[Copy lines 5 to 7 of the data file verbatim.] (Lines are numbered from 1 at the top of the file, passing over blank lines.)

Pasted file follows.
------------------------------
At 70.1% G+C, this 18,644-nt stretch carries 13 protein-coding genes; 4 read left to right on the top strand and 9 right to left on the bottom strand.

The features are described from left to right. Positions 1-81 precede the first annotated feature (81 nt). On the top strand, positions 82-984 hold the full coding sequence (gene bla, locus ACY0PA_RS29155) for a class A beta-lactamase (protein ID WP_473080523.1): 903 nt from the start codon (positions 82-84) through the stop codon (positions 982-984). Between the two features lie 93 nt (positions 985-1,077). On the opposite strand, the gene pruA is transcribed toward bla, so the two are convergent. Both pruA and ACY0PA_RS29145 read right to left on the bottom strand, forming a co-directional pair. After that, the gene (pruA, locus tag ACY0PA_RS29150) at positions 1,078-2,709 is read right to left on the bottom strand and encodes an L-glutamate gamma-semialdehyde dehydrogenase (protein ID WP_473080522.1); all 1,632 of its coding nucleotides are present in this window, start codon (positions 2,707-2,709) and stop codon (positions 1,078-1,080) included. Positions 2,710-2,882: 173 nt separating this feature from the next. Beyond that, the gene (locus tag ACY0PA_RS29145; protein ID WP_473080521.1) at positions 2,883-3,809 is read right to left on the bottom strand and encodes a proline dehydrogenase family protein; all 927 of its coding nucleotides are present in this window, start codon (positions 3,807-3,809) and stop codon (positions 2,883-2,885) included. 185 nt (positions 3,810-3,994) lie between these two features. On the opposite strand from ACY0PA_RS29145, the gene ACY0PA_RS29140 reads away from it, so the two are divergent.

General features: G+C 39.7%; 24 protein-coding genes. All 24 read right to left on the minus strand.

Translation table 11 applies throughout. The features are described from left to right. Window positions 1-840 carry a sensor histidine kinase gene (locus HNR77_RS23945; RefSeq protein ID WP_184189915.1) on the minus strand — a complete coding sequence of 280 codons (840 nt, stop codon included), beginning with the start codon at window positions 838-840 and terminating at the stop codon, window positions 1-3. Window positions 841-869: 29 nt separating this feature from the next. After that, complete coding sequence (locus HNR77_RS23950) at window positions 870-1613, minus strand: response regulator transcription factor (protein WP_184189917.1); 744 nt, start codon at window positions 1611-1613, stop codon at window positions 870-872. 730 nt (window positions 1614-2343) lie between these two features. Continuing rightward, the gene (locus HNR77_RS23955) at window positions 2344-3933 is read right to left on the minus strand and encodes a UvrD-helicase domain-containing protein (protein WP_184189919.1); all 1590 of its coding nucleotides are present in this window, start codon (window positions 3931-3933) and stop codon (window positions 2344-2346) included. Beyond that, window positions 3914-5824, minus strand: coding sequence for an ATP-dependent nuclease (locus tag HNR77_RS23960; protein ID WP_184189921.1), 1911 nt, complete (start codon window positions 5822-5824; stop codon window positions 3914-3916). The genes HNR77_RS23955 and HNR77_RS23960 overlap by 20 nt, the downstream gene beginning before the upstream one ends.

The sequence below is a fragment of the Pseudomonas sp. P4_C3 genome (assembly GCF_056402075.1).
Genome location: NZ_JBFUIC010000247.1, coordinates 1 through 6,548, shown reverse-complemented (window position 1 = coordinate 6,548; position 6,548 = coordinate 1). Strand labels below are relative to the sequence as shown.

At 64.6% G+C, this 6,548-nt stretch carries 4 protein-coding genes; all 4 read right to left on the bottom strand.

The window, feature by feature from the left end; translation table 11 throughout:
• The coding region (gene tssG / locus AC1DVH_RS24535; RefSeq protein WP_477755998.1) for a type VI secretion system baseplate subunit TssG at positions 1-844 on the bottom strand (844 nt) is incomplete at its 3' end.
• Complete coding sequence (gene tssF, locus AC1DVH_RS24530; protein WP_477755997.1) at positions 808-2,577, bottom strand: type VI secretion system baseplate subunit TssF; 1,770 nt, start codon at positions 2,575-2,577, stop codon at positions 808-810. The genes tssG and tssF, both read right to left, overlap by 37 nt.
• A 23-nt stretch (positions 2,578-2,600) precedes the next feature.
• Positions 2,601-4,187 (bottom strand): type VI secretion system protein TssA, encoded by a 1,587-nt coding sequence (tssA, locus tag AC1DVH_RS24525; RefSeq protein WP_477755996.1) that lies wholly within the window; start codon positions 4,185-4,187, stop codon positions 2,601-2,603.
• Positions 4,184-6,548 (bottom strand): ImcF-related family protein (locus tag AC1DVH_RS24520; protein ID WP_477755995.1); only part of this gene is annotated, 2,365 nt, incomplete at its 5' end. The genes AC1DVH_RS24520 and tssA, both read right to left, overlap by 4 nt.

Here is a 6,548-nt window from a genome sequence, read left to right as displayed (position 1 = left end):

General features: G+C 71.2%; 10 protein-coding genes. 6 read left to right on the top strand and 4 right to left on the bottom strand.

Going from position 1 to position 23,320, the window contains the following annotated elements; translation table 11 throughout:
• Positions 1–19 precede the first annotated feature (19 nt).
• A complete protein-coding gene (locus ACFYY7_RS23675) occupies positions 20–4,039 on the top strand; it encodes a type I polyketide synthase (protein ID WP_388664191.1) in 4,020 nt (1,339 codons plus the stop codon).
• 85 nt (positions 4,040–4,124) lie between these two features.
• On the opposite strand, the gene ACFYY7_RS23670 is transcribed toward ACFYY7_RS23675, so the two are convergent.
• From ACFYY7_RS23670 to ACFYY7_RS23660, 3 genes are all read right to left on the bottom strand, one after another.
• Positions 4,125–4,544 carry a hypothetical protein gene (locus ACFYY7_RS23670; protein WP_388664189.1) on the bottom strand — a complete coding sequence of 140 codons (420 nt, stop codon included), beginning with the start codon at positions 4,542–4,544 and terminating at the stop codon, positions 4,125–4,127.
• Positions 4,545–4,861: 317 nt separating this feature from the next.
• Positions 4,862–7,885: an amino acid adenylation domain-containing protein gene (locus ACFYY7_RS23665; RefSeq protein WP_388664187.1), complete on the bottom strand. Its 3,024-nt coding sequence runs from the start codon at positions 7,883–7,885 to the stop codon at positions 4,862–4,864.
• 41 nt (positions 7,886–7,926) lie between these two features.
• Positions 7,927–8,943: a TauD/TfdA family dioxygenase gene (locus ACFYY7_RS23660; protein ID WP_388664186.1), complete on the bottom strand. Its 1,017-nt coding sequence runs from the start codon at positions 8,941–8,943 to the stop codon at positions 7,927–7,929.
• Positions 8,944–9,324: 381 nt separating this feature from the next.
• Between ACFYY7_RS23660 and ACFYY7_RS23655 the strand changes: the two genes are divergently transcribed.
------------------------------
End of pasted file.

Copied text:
The sequence below is a fragment of the Pseudomonas sp. P4_C3 genome (assembly GCF_056402075.1).
Genome location: NZ_JBFUIC010000247.1, coordinates 1 through 6,548, shown reverse-complemented (window position 1 = coordinate 6,548; position 6,548 = coordinate 1). Strand labels below are relative to the sequence as shown.

At 64.6% G+C, this 6,548-nt stretch carries 4 protein-coding genes; all 4 read right to left on the bottom strand.